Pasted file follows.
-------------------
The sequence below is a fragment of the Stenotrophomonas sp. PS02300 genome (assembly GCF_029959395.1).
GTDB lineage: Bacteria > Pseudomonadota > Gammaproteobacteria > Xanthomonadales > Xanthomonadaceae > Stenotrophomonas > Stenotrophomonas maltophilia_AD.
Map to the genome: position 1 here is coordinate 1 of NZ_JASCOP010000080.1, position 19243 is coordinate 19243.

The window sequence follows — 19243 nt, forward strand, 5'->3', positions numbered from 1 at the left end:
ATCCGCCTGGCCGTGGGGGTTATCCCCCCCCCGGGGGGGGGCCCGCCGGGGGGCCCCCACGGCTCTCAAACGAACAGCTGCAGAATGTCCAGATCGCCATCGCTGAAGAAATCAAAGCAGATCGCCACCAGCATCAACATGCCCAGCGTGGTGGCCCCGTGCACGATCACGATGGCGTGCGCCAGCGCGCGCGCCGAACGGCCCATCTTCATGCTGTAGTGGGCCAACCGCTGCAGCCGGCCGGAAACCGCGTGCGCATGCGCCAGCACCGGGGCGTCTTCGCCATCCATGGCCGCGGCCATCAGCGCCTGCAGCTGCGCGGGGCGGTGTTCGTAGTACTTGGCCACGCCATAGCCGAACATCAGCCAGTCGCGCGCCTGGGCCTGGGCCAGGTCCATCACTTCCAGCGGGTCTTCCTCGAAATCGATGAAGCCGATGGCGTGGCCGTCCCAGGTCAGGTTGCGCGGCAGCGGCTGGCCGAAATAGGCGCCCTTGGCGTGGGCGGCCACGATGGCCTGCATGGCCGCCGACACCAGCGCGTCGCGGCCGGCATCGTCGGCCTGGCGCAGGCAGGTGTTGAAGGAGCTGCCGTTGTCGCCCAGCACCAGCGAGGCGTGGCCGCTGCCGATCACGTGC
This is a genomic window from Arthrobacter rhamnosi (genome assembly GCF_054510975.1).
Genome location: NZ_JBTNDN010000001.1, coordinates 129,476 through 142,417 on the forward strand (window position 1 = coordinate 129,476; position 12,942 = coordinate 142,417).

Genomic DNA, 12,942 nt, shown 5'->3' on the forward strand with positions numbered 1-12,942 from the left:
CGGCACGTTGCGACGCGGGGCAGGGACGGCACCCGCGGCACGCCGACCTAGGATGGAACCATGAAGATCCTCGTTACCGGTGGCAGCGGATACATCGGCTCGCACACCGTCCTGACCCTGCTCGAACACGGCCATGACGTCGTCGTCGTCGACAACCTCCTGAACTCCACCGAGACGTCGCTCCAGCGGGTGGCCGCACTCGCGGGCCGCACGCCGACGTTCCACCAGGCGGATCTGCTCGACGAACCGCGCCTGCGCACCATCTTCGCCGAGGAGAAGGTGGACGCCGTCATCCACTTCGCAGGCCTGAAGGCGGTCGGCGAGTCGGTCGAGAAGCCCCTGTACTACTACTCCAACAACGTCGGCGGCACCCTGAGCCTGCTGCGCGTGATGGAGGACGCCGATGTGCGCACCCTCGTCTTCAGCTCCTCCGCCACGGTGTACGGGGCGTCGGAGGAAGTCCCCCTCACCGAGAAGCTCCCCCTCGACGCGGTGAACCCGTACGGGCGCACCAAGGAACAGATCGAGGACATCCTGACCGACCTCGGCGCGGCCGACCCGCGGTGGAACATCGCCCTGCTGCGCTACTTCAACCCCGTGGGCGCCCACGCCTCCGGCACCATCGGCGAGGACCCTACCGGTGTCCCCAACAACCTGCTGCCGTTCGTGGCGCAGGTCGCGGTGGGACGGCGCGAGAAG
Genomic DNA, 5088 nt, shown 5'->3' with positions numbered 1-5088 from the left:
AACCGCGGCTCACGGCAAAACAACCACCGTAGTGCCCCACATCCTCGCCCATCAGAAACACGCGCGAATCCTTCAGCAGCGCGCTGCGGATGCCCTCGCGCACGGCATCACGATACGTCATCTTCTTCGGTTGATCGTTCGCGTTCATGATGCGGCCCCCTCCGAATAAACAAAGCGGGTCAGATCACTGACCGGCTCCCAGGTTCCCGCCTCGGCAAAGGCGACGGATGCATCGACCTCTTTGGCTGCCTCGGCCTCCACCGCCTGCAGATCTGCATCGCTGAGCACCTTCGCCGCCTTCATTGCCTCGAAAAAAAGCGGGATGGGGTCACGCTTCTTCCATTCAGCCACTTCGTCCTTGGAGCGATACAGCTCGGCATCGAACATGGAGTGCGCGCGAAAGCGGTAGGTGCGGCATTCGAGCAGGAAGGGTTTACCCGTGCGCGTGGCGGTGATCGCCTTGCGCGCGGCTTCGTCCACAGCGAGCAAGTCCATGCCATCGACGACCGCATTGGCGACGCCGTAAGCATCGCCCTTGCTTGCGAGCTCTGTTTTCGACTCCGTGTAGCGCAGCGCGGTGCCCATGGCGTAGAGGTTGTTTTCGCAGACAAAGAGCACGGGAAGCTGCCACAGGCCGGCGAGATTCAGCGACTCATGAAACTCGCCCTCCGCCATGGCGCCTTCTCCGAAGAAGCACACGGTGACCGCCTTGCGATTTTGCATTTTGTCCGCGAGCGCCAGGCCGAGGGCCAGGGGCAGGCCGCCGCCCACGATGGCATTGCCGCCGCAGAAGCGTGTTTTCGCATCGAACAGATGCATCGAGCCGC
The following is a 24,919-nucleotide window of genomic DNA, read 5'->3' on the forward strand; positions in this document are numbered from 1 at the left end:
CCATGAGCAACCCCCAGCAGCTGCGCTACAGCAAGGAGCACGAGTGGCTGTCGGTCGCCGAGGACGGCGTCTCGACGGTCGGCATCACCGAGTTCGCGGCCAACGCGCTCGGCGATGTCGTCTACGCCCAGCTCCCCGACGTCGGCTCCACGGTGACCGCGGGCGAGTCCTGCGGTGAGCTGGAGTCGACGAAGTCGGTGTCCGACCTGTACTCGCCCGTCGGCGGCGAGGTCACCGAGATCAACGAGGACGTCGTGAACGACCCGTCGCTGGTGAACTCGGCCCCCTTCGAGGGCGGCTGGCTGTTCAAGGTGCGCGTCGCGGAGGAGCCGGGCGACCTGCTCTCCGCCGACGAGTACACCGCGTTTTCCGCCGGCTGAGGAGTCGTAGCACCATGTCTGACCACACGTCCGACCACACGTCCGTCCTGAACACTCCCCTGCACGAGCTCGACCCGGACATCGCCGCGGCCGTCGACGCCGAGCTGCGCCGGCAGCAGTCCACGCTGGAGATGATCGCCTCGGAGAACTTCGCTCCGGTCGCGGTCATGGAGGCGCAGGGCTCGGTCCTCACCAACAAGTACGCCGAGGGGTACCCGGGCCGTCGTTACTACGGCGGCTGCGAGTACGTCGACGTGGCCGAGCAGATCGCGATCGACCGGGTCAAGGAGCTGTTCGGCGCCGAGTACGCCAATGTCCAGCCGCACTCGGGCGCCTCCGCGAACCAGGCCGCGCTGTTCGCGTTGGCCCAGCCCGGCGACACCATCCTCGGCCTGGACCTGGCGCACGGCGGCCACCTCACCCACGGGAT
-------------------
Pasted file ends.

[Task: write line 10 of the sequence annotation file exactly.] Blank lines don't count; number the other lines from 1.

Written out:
Genomic DNA, 5088 nt, shown 5'->3' with positions numbered 1-5088 from the left: